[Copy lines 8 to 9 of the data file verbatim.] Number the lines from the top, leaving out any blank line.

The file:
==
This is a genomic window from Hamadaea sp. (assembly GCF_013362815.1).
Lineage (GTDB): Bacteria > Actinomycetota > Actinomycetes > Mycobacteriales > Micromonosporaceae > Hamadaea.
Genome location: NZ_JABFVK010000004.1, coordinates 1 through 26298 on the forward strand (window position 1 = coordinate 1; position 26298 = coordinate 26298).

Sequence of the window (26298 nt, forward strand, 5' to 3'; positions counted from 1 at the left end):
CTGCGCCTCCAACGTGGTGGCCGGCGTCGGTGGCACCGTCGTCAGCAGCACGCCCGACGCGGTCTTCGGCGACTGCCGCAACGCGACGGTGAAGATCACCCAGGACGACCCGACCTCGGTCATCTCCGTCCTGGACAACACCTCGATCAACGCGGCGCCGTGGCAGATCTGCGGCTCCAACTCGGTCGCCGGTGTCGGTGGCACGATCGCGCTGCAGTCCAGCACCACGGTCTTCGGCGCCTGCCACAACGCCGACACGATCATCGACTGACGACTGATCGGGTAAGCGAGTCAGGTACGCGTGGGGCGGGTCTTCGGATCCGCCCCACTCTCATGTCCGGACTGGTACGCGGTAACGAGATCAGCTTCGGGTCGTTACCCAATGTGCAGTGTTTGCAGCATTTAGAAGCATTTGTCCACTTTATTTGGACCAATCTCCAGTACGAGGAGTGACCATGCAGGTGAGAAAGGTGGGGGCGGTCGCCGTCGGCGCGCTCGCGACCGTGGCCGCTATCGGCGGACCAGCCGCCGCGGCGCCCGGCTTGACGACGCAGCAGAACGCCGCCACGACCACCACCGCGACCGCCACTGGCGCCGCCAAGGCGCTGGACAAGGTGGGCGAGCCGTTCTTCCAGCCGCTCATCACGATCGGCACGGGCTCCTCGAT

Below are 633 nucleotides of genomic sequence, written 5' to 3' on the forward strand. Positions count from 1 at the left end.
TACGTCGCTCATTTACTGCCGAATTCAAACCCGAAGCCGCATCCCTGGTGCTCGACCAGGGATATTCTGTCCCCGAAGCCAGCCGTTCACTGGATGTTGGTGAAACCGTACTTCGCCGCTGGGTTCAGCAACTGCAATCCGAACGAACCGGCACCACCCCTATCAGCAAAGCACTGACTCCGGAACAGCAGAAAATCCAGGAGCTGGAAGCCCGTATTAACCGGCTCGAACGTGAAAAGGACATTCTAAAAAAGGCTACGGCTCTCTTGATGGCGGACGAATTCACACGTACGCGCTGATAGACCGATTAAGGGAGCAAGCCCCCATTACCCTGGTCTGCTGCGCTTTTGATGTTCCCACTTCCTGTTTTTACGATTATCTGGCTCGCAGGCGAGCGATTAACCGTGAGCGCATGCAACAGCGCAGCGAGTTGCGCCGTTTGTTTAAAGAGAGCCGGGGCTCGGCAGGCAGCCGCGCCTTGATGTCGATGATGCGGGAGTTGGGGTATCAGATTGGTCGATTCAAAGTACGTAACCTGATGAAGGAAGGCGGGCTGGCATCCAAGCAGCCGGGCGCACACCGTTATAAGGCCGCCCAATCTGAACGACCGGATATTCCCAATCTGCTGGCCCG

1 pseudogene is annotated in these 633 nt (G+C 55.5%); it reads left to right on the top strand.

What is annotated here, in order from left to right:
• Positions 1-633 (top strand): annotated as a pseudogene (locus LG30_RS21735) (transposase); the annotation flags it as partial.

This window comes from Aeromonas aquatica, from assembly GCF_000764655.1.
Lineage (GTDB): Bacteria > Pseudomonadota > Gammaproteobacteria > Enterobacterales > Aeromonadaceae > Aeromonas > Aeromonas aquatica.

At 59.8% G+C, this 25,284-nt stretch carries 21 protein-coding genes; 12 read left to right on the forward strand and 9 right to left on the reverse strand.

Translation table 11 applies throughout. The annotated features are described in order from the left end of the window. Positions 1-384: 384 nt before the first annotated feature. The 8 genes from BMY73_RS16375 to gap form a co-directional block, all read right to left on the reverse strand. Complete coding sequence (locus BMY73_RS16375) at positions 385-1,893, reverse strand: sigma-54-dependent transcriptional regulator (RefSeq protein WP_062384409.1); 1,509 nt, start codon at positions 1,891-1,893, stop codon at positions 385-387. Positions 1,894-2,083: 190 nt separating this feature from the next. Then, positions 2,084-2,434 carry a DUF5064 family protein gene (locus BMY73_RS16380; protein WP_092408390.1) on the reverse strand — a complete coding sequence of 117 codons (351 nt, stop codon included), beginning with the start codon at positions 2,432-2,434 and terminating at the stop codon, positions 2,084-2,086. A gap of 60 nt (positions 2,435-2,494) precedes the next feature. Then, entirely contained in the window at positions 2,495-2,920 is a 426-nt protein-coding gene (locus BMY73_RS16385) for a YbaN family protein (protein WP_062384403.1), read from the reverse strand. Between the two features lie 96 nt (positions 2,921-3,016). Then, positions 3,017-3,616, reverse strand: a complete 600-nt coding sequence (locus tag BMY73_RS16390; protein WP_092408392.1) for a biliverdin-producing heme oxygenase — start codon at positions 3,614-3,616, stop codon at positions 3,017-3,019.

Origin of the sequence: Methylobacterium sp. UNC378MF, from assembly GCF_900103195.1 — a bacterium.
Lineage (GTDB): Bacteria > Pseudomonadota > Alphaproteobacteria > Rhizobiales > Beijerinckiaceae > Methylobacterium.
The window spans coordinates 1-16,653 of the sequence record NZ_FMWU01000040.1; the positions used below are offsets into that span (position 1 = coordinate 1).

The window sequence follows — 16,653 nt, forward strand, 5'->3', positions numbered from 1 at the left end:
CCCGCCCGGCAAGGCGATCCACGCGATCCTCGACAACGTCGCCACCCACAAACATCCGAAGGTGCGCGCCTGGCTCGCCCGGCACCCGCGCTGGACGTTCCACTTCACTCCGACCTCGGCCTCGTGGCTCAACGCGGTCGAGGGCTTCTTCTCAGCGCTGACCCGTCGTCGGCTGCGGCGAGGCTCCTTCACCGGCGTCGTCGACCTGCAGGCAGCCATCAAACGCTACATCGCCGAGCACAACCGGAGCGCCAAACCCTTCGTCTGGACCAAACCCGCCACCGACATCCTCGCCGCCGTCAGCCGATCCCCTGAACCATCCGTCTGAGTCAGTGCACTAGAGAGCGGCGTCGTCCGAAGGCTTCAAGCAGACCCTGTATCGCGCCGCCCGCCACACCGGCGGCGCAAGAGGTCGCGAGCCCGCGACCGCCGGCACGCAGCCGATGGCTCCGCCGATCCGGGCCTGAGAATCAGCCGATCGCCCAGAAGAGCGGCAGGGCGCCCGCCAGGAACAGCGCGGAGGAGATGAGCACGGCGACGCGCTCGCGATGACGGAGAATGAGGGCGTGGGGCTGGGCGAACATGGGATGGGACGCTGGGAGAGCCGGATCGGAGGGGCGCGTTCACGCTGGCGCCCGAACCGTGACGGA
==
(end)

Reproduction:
1 pseudogene is annotated in these 633 nt (G+C 55.5%); it reads left to right on the top strand.

What is annotated here, in order from left to right: